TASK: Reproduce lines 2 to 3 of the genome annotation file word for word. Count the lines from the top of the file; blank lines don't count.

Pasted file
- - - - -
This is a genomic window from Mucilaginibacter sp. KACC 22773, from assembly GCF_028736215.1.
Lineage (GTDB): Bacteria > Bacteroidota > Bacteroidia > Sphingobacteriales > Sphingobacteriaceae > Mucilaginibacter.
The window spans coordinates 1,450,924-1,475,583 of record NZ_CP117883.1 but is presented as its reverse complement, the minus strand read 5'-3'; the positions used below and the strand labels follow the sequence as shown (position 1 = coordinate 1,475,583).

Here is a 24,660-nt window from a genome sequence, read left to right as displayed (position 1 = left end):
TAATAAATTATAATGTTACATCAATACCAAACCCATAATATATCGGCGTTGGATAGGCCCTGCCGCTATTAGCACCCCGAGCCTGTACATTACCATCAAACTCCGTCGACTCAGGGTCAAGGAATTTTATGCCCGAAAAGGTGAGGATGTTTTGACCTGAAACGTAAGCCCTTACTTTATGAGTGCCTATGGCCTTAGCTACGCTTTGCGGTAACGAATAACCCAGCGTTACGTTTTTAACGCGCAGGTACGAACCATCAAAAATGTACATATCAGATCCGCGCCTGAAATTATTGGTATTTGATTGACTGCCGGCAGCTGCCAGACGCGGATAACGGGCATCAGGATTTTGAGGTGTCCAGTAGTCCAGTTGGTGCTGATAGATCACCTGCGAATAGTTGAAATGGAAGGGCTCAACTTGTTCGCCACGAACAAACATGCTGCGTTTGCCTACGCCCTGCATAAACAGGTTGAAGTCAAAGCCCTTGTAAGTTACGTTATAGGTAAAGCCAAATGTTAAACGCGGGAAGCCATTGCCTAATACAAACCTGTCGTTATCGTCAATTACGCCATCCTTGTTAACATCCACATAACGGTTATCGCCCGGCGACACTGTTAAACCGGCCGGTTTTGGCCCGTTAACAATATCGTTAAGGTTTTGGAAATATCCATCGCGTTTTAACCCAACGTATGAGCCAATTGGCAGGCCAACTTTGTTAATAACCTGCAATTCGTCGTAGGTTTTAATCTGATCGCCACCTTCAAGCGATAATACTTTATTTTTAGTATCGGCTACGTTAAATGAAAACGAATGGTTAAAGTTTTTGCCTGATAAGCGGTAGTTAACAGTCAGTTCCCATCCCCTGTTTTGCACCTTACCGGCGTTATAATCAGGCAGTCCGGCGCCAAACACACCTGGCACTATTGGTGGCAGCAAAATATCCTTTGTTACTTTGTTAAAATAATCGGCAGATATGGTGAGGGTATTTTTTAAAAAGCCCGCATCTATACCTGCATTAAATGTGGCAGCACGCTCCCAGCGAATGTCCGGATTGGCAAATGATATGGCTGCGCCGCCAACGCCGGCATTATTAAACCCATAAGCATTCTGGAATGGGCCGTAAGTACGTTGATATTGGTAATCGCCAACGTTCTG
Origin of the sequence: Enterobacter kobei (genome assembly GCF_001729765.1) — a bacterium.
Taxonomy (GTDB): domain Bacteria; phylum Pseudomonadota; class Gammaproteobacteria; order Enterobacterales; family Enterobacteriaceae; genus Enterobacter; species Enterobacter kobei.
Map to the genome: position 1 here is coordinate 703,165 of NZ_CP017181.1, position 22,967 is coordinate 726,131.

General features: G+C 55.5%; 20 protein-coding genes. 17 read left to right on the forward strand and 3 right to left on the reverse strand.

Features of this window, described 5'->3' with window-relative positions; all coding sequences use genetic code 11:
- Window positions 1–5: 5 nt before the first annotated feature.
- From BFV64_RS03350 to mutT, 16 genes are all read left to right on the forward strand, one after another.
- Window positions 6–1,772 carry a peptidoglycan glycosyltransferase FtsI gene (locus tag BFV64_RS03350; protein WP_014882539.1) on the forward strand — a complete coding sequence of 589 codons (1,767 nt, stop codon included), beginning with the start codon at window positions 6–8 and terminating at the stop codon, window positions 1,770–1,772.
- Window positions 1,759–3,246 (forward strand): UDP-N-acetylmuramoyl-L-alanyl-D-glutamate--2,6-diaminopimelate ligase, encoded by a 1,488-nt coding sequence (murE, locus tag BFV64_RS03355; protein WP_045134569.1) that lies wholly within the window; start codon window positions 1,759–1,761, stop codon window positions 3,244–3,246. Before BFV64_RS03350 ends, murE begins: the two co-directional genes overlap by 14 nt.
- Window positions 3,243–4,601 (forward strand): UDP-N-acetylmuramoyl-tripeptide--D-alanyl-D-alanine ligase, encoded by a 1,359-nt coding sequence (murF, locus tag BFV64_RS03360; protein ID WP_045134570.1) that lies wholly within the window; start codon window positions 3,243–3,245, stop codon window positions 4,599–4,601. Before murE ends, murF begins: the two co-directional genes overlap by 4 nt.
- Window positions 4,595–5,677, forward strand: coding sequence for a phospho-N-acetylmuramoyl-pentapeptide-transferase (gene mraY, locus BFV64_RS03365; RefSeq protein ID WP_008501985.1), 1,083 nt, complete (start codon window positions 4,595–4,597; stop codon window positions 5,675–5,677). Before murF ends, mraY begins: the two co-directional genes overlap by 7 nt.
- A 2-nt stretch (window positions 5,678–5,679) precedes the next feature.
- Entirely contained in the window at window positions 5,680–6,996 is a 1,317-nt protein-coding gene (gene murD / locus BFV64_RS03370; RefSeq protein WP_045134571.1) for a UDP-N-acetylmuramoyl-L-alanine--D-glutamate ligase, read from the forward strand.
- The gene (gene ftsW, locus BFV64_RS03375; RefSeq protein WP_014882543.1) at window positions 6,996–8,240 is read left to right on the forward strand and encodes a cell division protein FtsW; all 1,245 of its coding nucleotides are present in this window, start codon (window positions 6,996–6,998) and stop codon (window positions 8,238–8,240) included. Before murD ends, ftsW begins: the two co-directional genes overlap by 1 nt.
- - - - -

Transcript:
Lineage (GTDB): Bacteria > Bacteroidota > Bacteroidia > Sphingobacteriales > Sphingobacteriaceae > Mucilaginibacter.
The window spans coordinates 1,450,924-1,475,583 of record NZ_CP117883.1 but is presented as its reverse complement, the minus strand read 5'-3'; the positions used below and the strand labels follow the sequence as shown (position 1 = coordinate 1,475,583).